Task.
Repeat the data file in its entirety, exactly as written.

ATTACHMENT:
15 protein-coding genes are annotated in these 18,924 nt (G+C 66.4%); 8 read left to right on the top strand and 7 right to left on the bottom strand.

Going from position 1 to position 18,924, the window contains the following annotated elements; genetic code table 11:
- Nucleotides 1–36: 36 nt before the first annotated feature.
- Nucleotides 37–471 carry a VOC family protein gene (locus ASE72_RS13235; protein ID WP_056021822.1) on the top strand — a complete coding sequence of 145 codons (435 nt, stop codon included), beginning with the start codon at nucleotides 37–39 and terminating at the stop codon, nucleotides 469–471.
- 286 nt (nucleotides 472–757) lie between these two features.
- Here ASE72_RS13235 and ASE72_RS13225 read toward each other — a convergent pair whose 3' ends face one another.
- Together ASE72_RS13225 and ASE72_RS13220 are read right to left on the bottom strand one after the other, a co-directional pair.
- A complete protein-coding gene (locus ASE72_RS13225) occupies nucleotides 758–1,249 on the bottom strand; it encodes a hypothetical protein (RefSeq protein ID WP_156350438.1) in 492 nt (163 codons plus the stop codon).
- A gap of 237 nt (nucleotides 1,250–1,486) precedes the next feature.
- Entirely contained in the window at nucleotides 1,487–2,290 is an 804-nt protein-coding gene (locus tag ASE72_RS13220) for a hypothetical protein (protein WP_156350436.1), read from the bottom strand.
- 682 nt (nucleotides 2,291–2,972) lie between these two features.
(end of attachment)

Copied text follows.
15 protein-coding genes are annotated in these 18,924 nt (G+C 66.4%); 8 read left to right on the top strand and 7 right to left on the bottom strand.

Going from position 1 to position 18,924, the window contains the following annotated elements; genetic code table 11:
- Nucleotides 1–36: 36 nt before the first annotated feature.
- Nucleotides 37–471 carry a VOC family protein gene (locus ASE72_RS13235; protein ID WP_056021822.1) on the top strand — a complete coding sequence of 145 codons (435 nt, stop codon included), beginning with the start codon at nucleotides 37–39 and terminating at the stop codon, nucleotides 469–471.
- 286 nt (nucleotides 472–757) lie between these two features.
- Here ASE72_RS13235 and ASE72_RS13225 read toward each other — a convergent pair whose 3' ends face one another.
- Together ASE72_RS13225 and ASE72_RS13220 are read right to left on the bottom strand one after the other, a co-directional pair.
- A complete protein-coding gene (locus ASE72_RS13225) occupies nucleotides 758–1,249 on the bottom strand; it encodes a hypothetical protein (RefSeq protein ID WP_156350438.1) in 492 nt (163 codons plus the stop codon).
- A gap of 237 nt (nucleotides 1,250–1,486) precedes the next feature.
- Entirely contained in the window at nucleotides 1,487–2,290 is an 804-nt protein-coding gene (locus tag ASE72_RS13220) for a hypothetical protein (protein WP_156350436.1), read from the bottom strand.
- 682 nt (nucleotides 2,291–2,972) lie between these two features.